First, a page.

Yiayias hanging laundry in the Friday afternoon sun and four school-age girls skipping around their neighborhood, me, and their new friend: my Canon Rebel X.
Find excuses to catch the train later, skip the crowded cars and spend more time on creative documenting. Bo-Kaap is a vibrant and glittering area elevated with pockets of ocean peek-a-boos. A pastel canvas of history and reality. Where Afrikaans, Arabic and English bounce off the green and pink houses and through the palms and hills of gold tower mosques.
"That's how we pray," explains Shakira a.k.a Shakes. She's eleven years old and makes sure I know what the words from the gold onion bulb-shaped tower means, the call of prayer from her neighborhood mosque.
She's the oldest of the bunch, and enjoys teaching me Afrikaans, showing off her counting skills in Portuguese and her gibberish Japanese.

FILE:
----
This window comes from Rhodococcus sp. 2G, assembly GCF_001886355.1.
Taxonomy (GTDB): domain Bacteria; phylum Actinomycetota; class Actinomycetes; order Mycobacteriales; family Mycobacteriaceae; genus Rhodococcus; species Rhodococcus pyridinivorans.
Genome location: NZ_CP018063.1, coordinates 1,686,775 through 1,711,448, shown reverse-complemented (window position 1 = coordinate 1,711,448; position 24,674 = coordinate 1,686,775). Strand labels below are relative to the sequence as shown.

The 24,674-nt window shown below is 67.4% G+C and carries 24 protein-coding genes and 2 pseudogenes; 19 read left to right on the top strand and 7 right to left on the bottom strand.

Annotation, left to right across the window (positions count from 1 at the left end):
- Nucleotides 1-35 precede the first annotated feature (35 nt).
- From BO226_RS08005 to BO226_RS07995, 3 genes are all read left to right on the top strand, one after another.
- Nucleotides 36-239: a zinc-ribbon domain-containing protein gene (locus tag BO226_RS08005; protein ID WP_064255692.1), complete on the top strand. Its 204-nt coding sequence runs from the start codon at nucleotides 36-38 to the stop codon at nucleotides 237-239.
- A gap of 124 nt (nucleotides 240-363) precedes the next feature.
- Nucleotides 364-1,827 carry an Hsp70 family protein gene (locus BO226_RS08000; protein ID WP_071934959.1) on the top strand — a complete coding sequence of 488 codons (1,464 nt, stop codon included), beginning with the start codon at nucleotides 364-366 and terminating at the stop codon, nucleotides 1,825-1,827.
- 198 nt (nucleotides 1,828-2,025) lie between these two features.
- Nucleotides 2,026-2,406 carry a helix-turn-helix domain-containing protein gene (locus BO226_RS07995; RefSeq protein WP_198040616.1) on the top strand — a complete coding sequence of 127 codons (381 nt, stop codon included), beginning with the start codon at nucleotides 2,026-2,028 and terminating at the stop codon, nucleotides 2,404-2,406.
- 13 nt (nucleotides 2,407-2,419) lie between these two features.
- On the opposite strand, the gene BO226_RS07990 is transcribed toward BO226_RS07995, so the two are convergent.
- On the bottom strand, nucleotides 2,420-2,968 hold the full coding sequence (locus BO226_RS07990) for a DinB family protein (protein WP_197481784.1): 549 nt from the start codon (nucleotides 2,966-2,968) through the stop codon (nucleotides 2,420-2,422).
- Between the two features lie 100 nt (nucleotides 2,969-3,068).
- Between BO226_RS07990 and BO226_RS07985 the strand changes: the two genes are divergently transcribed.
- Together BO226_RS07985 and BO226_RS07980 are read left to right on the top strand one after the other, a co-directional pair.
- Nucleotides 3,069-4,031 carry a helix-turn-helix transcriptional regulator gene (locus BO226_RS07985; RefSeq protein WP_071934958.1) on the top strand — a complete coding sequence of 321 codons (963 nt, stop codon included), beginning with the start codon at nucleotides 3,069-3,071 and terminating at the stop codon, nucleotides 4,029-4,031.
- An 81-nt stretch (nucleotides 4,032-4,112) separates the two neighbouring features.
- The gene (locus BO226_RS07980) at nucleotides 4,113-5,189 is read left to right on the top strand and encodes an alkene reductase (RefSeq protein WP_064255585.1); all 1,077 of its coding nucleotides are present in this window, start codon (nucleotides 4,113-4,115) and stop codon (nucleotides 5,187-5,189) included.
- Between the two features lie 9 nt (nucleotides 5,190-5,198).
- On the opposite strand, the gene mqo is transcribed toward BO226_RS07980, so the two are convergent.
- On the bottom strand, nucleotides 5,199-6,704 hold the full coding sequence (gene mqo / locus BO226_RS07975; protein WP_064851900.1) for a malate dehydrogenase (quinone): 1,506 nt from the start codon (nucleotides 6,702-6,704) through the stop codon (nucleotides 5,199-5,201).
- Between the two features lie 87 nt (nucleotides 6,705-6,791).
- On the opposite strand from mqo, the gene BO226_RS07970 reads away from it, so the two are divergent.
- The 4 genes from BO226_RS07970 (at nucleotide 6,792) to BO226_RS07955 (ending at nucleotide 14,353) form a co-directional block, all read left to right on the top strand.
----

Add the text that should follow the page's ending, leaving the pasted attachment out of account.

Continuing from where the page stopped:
"I'm going to write down our names and addresses so you know where to come when you come back. I pull out my red and black stripe pencil for her to write on the back of 'scratch paper' in my brown pack; an Iziko Museum pamphlet on the history of South African women's struggles exhibit.
"I'm going to write our age and nicknames too. How old are you?"
Kauther = 7 = Koutie = 64 Dorp Straat
Alliyah = 10 = Smily =64 Dorp Straat
Zuhaa = 2 = Puthy =14 Dorp Straat
Shakira = 11 = SHaKes =66 Dorp Straat
Athena = 24 = Tina